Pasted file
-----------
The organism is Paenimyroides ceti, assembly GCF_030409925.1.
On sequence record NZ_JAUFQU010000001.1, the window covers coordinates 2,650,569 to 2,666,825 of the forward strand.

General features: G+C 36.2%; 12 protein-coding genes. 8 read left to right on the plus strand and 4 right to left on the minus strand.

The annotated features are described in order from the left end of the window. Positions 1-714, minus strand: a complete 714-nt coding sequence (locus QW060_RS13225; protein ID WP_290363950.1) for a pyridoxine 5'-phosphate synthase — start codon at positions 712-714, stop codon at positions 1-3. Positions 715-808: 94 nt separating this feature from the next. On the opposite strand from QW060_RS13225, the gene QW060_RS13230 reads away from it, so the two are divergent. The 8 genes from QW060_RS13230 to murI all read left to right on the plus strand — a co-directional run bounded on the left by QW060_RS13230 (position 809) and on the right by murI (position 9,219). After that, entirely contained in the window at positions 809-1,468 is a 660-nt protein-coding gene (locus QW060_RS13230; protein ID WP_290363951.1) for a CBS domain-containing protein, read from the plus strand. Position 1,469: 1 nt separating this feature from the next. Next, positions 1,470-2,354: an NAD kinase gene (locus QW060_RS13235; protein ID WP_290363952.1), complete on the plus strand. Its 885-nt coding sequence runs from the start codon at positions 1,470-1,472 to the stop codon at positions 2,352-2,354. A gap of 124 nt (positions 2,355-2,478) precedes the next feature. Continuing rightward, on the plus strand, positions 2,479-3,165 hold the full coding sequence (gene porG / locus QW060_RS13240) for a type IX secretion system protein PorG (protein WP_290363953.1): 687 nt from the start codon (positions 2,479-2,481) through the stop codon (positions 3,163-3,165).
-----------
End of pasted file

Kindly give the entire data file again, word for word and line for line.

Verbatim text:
The organism is Paenimyroides ceti, assembly GCF_030409925.1.
On sequence record NZ_JAUFQU010000001.1, the window covers coordinates 2,650,569 to 2,666,825 of the forward strand.

General features: G+C 36.2%; 12 protein-coding genes. 8 read left to right on the plus strand and 4 right to left on the minus strand.

The annotated features are described in order from the left end of the window. Positions 1-714, minus strand: a complete 714-nt coding sequence (locus QW060_RS13225; protein ID WP_290363950.1) for a pyridoxine 5'-phosphate synthase — start codon at positions 712-714, stop codon at positions 1-3. Positions 715-808: 94 nt separating this feature from the next. On the opposite strand from QW060_RS13225, the gene QW060_RS13230 reads away from it, so the two are divergent. The 8 genes from QW060_RS13230 to murI all read left to right on the plus strand — a co-directional run bounded on the left by QW060_RS13230 (position 809) and on the right by murI (position 9,219). After that, entirely contained in the window at positions 809-1,468 is a 660-nt protein-coding gene (locus QW060_RS13230; protein ID WP_290363951.1) for a CBS domain-containing protein, read from the plus strand. Position 1,469: 1 nt separating this feature from the next. Next, positions 1,470-2,354: an NAD kinase gene (locus QW060_RS13235; protein ID WP_290363952.1), complete on the plus strand. Its 885-nt coding sequence runs from the start codon at positions 1,470-1,472 to the stop codon at positions 2,352-2,354. A gap of 124 nt (positions 2,355-2,478) precedes the next feature. Continuing rightward, on the plus strand, positions 2,479-3,165 hold the full coding sequence (gene porG / locus QW060_RS13240) for a type IX secretion system protein PorG (protein WP_290363953.1): 687 nt from the start codon (positions 2,479-2,481) through the stop codon (positions 3,163-3,165).